This post is part 2 in a 15 week series sponsored by Mommy's Piggy Tales that encourages women to record their youth. Week two's assignment is preschool/kindergarten years.
I don't have many concrete memories of my preschool days. Mostly I just remember snippets of time, often jogged into my memory by old photographs.
I remember sitting on my knees on the couch looking out the front picture window waiting for my older brothers to get home from school with our faithful dog, Rufus, by my side.
I remember running around the back yard and swinging on the tire swing that hung from the box elder tree with my neighbors, Jeremy and Jenny and Trish.
I remember the long drive to church (a whopping 13 miles!) and how my mom used to make us sing choruses to keep us kids from fighting with each other.
I remember joyfully playing in my room - Barbies, teaching school to all my dolls and enjoying each and every stuffed animal I owned, even though I had many.
My brothers and I wading in a Kentucky creek with my grandma
But one solid memory, forever etched in my mind is the memory of my grandmother, Beaulah. My mom's own mother, she was my favorite person in the world. Loving and kind, always willing to have us over and make no-bake cookies with us, she embodied everything you expect in a grandmother. She lived just 4 or 5 blocks from school and I remember walking that distance
with my older brothers to hang out at her house after school when I was in kindergarten until our parents could pick us up.
She would often have us sleep over and although I only remember sleeping on her couch, the story is told that she would put the littlest one in the bathtub to sleep so we wouldn't roll off the bed. I only remember her living in a tiny, one bedroom apartment, but my mind seems to have memorized that home. She collected salt and pepper shakers and I would stand for what seemed like hours looking carefully at each individual set, even playing with some when she felt I would be trustworthy enough not to break them.
I remember her love for cats, Siamese cats to be specific. She had a porcelin lamp shaped like 2 Siamese cats with a small bulb in the back whose light only escaped through their oval eyes. I was both scared and intrigued by that lamp.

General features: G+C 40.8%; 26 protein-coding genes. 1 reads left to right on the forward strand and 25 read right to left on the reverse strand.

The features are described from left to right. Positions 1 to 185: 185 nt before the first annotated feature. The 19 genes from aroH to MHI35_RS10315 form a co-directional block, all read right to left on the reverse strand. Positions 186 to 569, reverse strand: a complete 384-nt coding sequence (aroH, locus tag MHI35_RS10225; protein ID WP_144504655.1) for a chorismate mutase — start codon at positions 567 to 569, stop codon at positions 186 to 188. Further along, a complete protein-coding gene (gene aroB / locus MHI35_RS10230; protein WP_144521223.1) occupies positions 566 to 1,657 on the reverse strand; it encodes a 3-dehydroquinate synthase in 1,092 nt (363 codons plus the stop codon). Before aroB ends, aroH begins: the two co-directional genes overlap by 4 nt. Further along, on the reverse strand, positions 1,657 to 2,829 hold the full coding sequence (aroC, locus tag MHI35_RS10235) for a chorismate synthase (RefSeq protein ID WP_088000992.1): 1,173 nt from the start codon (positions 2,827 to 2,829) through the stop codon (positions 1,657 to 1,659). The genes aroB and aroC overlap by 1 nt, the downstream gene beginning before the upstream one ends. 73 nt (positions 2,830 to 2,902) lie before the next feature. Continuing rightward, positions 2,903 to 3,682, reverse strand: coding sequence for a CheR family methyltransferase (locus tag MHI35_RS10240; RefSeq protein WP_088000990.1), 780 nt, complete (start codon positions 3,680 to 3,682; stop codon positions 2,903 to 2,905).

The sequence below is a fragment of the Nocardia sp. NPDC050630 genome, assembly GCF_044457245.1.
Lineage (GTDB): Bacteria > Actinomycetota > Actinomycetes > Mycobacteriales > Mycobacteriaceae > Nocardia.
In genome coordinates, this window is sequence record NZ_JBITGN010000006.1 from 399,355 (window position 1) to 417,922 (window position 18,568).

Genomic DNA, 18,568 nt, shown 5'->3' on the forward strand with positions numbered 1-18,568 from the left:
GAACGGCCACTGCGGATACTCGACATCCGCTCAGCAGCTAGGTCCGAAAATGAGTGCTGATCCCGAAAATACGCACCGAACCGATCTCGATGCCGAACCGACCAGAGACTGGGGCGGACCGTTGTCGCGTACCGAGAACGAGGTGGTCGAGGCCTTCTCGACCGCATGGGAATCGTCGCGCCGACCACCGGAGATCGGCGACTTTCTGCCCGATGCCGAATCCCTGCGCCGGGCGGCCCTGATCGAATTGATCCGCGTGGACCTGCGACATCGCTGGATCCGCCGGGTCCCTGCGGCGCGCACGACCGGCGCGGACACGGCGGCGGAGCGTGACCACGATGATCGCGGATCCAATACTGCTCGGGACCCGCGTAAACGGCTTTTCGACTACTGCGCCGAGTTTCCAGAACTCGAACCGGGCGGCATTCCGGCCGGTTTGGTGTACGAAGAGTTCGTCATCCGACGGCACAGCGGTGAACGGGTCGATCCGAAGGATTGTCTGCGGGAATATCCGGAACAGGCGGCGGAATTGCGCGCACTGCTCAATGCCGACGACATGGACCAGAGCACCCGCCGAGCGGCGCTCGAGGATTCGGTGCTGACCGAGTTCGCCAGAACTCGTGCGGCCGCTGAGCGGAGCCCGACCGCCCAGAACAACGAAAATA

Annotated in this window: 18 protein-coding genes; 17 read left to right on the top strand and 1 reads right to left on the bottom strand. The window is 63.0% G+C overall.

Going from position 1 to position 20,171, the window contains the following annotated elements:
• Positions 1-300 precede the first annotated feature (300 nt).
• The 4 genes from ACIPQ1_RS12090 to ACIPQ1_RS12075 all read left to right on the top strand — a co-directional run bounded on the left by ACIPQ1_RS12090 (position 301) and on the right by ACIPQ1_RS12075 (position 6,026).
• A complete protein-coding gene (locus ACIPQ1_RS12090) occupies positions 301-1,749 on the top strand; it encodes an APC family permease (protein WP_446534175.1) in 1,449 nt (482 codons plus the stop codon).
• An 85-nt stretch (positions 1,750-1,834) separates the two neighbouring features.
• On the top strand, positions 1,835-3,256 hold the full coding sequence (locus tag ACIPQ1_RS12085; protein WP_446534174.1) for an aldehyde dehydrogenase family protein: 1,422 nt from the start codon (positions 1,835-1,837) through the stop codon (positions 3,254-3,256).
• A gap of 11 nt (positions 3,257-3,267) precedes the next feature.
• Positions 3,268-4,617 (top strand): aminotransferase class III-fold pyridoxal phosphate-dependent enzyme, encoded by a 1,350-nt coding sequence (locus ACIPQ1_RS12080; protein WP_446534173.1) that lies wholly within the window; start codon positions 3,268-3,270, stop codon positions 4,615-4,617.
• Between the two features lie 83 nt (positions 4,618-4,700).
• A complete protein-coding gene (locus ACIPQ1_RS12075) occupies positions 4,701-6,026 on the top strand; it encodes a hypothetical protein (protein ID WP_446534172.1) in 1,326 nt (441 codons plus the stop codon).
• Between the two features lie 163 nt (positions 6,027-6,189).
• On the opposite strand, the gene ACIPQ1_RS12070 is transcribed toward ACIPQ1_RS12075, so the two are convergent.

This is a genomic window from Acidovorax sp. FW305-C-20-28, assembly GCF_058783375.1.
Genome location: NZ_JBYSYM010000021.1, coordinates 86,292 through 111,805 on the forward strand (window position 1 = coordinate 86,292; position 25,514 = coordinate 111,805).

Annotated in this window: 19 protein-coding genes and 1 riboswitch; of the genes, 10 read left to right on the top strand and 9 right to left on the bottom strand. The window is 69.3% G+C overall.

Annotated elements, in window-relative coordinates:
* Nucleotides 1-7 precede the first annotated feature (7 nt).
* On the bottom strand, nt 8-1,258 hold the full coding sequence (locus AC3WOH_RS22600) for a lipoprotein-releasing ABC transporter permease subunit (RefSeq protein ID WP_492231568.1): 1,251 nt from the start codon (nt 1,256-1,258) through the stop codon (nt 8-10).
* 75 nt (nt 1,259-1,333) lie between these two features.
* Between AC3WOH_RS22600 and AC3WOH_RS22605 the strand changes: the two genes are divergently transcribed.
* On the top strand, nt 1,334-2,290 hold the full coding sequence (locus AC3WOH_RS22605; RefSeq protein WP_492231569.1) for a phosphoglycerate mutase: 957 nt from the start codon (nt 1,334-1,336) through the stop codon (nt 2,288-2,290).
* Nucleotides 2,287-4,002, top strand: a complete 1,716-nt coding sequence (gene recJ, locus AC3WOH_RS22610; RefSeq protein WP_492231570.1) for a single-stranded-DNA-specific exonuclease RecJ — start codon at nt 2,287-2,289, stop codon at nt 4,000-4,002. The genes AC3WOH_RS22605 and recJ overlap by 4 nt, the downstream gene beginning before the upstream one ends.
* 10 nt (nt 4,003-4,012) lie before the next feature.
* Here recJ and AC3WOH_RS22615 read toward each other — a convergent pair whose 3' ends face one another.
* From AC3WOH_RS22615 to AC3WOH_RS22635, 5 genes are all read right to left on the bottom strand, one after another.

I remember celebrating Christmas Eve with her, in that miniscule place we would cram both my family and her son's family, all clammoring to have a moment of her attention. She didn't necessarily lavish us with gifts, especially compared to today's standards for Christmas, but she always seemed to pick out the best present for each of us. I was never disappointed from her gifts; she knew each of us well and reflected her knowledge in that way.
She worked at the hospital in town. My mom would bring us to visit her on many occasions and we would ride the slow elevator to the basement and walk down the long, green corridor to the laundry room to see her and she always took the time to stop and visit with us, and pose for a picture if my mom remembered the camera (and she usually did!). She would squeeze all of us around her and we would willingly smile, cherishing those stolen moments with her before she returned to her work.
My memories of my beloved Grandmother end before I graduated from Kindergarten, as she died of a heart attack just days after her 61st birthday. Of course as a child, your grandmother always seems old, and as I mourned her, I didn't fully realize how young she was to die. Now that I have children of my own, I understand better how young she really was, and what a tragic loss it was for my mother, as well it was for us.
When I think about my life as a preschooler, my memories may be snippets, but no memory is more precious than the few years I was honored to know my Grandma.